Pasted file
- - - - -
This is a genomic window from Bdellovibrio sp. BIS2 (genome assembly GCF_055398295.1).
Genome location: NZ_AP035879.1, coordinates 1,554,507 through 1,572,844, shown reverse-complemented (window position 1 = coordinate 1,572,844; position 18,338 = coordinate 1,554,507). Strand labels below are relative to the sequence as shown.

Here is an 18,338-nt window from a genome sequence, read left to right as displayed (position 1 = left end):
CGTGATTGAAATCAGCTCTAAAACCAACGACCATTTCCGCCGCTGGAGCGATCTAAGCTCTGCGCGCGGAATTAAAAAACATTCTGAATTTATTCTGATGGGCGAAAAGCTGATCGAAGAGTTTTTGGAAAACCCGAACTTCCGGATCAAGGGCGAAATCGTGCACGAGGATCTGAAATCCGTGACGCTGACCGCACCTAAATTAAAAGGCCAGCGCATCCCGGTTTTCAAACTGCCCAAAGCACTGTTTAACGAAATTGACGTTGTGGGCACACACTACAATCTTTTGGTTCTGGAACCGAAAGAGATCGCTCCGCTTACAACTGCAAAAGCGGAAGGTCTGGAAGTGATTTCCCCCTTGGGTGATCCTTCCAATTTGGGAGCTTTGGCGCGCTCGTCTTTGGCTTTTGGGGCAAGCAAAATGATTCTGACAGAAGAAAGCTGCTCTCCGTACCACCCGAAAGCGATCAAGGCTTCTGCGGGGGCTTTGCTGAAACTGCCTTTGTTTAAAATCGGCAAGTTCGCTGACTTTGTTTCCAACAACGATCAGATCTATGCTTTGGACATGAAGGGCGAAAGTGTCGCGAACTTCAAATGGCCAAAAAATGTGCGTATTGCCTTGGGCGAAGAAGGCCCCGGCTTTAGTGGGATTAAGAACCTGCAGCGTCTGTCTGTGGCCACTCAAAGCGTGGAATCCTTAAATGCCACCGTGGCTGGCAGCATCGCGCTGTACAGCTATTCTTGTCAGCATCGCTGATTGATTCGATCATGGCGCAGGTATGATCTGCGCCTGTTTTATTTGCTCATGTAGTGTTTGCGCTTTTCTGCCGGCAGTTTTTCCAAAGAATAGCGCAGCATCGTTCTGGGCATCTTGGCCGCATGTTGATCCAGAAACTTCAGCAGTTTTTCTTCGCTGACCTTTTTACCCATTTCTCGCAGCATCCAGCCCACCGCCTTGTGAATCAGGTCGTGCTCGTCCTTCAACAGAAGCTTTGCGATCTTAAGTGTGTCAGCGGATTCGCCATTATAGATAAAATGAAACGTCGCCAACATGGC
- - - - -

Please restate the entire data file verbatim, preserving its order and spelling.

This is a genomic window from Bdellovibrio sp. BIS2 (genome assembly GCF_055398295.1).
Genome location: NZ_AP035879.1, coordinates 1,554,507 through 1,572,844, shown reverse-complemented (window position 1 = coordinate 1,572,844; position 18,338 = coordinate 1,554,507). Strand labels below are relative to the sequence as shown.

Here is an 18,338-nt window from a genome sequence, read left to right as displayed (position 1 = left end):
CGTGATTGAAATCAGCTCTAAAACCAACGACCATTTCCGCCGCTGGAGCGATCTAAGCTCTGCGCGCGGAATTAAAAAACATTCTGAATTTATTCTGATGGGCGAAAAGCTGATCGAAGAGTTTTTGGAAAACCCGAACTTCCGGATCAAGGGCGAAATCGTGCACGAGGATCTGAAATCCGTGACGCTGACCGCACCTAAATTAAAAGGCCAGCGCATCCCGGTTTTCAAACTGCCCAAAGCACTGTTTAACGAAATTGACGTTGTGGGCACACACTACAATCTTTTGGTTCTGGAACCGAAAGAGATCGCTCCGCTTACAACTGCAAAAGCGGAAGGTCTGGAAGTGATTTCCCCCTTGGGTGATCCTTCCAATTTGGGAGCTTTGGCGCGCTCGTCTTTGGCTTTTGGGGCAAGCAAAATGATTCTGACAGAAGAAAGCTGCTCTCCGTACCACCCGAAAGCGATCAAGGCTTCTGCGGGGGCTTTGCTGAAACTGCCTTTGTTTAAAATCGGCAAGTTCGCTGACTTTGTTTCCAACAACGATCAGATCTATGCTTTGGACATGAAGGGCGAAAGTGTCGCGAACTTCAAATGGCCAAAAAATGTGCGTATTGCCTTGGGCGAAGAAGGCCCCGGCTTTAGTGGGATTAAGAACCTGCAGCGTCTGTCTGTGGCCACTCAAAGCGTGGAATCCTTAAATGCCACCGTGGCTGGCAGCATCGCGCTGTACAGCTATTCTTGTCAGCATCGCTGATTGATTCGATCATGGCGCAGGTATGATCTGCGCCTGTTTTATTTGCTCATGTAGTGTTTGCGCTTTTCTGCCGGCAGTTTTTCCAAAGAATAGCGCAGCATCGTTCTGGGCATCTTGGCCGCATGTTGATCCAGAAACTTCAGCAGTTTTTCTTCGCTGACCTTTTTACCCATTTCTCGCAGCATCCAGCCCACCGCCTTGTGAATCAGGTCGTGCTCGTCCTTCAACAGAAGCTTTGCGATCTTAAGTGTGTCAGCGGATTCGCCATTATAGATAAAATGAAACGTCGCCAACATGGC